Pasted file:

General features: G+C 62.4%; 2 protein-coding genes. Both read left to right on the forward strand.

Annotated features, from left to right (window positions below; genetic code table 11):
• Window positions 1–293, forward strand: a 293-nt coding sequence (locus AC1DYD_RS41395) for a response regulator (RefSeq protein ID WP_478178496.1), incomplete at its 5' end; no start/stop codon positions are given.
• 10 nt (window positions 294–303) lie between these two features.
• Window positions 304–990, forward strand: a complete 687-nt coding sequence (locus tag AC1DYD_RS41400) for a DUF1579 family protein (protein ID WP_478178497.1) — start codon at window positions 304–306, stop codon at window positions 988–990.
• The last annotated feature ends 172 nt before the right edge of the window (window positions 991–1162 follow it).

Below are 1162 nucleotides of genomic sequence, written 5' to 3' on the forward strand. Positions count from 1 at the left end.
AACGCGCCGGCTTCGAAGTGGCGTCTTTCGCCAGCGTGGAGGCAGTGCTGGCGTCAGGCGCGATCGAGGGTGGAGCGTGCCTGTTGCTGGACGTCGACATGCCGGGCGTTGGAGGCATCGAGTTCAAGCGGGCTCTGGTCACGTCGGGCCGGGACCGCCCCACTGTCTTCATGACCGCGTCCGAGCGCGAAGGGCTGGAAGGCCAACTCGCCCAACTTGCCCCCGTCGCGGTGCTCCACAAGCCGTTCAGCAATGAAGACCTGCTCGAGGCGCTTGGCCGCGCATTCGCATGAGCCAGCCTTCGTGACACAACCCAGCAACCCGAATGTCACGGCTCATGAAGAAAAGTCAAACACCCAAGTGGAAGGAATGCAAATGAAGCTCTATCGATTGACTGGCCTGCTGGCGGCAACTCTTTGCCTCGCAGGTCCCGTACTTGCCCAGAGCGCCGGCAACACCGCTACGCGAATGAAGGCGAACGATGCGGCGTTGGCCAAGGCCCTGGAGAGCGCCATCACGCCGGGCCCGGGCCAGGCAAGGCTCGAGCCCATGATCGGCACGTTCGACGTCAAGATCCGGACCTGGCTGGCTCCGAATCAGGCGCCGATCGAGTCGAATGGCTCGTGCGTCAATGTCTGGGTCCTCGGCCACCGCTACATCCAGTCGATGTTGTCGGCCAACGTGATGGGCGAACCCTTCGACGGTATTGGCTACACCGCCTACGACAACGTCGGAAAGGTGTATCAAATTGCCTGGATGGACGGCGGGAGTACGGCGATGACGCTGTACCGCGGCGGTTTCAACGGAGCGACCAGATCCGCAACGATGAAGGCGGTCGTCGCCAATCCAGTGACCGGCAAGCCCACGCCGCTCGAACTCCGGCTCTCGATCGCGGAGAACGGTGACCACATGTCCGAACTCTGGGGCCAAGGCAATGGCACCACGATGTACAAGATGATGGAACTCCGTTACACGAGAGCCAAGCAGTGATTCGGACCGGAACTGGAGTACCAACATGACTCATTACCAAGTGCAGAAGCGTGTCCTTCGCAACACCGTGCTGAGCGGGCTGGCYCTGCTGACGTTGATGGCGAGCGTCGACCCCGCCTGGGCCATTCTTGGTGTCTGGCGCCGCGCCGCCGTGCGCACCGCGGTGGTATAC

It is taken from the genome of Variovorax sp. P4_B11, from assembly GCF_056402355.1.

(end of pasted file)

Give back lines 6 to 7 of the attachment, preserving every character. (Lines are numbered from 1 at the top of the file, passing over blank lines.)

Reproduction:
• The last annotated feature ends 172 nt before the right edge of the window (window positions 991–1162 follow it).

Below are 1162 nucleotides of genomic sequence, written 5' to 3' on the forward strand. Positions count from 1 at the left end.